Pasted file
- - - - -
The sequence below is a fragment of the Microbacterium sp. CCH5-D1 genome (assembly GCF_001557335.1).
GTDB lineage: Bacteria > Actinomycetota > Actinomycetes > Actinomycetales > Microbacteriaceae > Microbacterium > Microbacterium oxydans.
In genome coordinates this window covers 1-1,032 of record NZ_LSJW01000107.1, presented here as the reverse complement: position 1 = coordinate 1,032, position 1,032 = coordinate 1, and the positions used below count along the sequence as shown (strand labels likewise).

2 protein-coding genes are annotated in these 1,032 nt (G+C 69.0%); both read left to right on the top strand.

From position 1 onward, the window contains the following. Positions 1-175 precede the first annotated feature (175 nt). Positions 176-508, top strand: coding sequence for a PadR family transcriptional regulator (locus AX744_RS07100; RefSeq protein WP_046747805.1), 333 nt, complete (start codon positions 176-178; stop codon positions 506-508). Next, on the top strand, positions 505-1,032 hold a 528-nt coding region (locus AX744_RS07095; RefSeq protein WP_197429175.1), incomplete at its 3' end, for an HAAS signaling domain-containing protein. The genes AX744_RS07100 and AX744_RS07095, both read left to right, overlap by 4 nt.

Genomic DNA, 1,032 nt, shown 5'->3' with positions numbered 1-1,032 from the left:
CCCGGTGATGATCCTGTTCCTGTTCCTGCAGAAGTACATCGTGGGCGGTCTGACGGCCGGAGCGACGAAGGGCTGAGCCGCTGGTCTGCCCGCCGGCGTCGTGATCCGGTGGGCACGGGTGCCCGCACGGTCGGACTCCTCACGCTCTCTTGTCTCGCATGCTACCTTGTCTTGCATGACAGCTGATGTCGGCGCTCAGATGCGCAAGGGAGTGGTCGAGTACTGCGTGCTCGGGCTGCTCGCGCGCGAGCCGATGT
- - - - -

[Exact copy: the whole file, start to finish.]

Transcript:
The sequence below is a fragment of the Microbacterium sp. CCH5-D1 genome (assembly GCF_001557335.1).
GTDB lineage: Bacteria > Actinomycetota > Actinomycetes > Actinomycetales > Microbacteriaceae > Microbacterium > Microbacterium oxydans.
In genome coordinates this window covers 1-1,032 of record NZ_LSJW01000107.1, presented here as the reverse complement: position 1 = coordinate 1,032, position 1,032 = coordinate 1, and the positions used below count along the sequence as shown (strand labels likewise).

2 protein-coding genes are annotated in these 1,032 nt (G+C 69.0%); both read left to right on the top strand.

From position 1 onward, the window contains the following. Positions 1-175 precede the first annotated feature (175 nt). Positions 176-508, top strand: coding sequence for a PadR family transcriptional regulator (locus AX744_RS07100; RefSeq protein WP_046747805.1), 333 nt, complete (start codon positions 176-178; stop codon positions 506-508). Next, on the top strand, positions 505-1,032 hold a 528-nt coding region (locus AX744_RS07095; RefSeq protein WP_197429175.1), incomplete at its 3' end, for an HAAS signaling domain-containing protein. The genes AX744_RS07100 and AX744_RS07095, both read left to right, overlap by 4 nt.

Genomic DNA, 1,032 nt, shown 5'->3' with positions numbered 1-1,032 from the left:
CCCGGTGATGATCCTGTTCCTGTTCCTGCAGAAGTACATCGTGGGCGGTCTGACGGCCGGAGCGACGAAGGGCTGAGCCGCTGGTCTGCCCGCCGGCGTCGTGATCCGGTGGGCACGGGTGCCCGCACGGTCGGACTCCTCACGCTCTCTTGTCTCGCATGCTACCTTGTCTTGCATGACAGCTGATGTCGGCGCTCAGATGCGCAAGGGAGTGGTCGAGTACTGCGTGCTCGGGCTGCTCGCGCGCGAGCCGATGT